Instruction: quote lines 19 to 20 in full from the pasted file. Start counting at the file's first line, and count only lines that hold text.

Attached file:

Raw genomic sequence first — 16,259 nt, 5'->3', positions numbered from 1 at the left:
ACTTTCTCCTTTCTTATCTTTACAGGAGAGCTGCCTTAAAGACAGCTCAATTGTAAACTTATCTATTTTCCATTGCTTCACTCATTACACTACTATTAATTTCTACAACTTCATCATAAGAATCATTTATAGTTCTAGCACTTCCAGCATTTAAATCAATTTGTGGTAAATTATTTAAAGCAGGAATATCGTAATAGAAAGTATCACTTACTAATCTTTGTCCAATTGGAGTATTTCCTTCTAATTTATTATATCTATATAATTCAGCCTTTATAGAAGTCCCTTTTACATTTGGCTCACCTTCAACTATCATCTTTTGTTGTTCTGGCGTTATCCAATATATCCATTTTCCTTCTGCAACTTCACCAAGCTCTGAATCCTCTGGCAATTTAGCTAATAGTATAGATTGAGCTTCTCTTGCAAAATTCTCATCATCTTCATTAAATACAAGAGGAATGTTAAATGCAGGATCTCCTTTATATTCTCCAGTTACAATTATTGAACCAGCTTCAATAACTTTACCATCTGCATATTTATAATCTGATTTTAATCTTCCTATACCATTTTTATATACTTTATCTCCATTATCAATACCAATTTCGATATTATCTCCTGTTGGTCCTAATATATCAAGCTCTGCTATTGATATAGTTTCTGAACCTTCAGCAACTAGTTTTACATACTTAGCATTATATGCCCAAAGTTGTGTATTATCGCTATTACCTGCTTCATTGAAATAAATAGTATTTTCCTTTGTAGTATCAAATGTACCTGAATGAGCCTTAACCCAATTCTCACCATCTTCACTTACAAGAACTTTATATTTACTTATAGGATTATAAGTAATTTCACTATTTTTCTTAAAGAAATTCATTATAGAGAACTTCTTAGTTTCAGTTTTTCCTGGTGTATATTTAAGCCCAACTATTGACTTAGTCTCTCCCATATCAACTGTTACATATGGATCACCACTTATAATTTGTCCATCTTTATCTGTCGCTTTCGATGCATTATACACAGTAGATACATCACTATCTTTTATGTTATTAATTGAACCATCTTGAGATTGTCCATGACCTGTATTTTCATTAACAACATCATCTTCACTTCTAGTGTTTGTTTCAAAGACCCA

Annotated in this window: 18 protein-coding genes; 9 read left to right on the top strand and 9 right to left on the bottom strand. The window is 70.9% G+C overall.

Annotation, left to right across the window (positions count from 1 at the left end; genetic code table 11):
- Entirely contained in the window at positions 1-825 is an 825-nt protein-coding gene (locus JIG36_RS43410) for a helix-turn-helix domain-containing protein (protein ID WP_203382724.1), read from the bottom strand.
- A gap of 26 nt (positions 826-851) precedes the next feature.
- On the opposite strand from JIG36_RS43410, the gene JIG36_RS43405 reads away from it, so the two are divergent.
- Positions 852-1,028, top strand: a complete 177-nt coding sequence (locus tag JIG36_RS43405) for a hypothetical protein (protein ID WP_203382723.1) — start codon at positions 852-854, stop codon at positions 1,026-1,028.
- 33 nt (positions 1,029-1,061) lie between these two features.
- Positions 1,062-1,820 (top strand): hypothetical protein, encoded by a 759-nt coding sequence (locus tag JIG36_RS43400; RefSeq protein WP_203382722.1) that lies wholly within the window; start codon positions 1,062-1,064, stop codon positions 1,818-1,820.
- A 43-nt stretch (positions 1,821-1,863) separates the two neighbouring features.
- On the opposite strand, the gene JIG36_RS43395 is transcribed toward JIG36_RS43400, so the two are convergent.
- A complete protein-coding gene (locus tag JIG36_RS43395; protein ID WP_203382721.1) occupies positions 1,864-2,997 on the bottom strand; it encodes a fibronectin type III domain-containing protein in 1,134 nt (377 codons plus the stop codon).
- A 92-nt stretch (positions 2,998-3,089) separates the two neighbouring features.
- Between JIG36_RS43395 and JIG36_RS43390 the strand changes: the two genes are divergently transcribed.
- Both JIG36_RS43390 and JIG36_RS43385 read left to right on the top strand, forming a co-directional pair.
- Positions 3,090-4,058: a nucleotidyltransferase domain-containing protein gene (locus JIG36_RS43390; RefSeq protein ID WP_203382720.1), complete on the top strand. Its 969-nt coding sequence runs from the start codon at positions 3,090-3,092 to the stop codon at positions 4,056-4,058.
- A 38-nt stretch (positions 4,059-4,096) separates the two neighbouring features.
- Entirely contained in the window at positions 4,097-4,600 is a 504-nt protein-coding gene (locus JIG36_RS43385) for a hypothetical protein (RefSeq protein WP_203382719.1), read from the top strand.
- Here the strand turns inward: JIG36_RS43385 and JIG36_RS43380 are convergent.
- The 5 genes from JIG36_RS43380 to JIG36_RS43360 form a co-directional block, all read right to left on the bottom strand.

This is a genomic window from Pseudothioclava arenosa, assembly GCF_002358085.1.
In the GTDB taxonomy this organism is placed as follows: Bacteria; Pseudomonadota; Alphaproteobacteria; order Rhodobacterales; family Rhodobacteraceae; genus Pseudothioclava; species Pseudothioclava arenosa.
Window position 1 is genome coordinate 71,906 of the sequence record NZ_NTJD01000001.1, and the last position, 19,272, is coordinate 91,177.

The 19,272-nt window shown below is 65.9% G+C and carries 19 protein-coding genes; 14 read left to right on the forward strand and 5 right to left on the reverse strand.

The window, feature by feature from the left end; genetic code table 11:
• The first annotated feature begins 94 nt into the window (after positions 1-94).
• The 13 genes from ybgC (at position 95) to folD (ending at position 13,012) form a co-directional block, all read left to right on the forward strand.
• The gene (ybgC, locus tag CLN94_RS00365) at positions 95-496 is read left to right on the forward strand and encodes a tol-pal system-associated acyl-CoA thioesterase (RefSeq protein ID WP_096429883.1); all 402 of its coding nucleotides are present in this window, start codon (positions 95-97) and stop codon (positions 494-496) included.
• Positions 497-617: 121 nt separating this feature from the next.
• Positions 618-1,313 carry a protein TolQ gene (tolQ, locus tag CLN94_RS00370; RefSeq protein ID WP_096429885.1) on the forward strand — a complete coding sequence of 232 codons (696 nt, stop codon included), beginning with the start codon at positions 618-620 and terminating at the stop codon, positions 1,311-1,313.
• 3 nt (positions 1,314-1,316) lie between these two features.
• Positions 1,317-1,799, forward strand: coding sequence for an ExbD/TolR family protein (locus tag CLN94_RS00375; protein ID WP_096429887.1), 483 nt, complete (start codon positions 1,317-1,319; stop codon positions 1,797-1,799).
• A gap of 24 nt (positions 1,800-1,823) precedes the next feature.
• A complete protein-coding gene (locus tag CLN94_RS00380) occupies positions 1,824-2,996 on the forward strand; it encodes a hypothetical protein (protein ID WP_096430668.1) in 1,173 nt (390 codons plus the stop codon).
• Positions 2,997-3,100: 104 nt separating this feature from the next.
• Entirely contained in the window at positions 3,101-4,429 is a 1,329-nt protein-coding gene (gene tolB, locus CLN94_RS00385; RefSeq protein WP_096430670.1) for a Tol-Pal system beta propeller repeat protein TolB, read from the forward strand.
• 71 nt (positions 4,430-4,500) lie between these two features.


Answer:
- Entirely contained in the window at positions 4,097-4,600 is a 504-nt protein-coding gene (locus JIG36_RS43385) for a hypothetical protein (RefSeq protein WP_203382719.1), read from the top strand.
- Here the strand turns inward: JIG36_RS43385 and JIG36_RS43380 are convergent.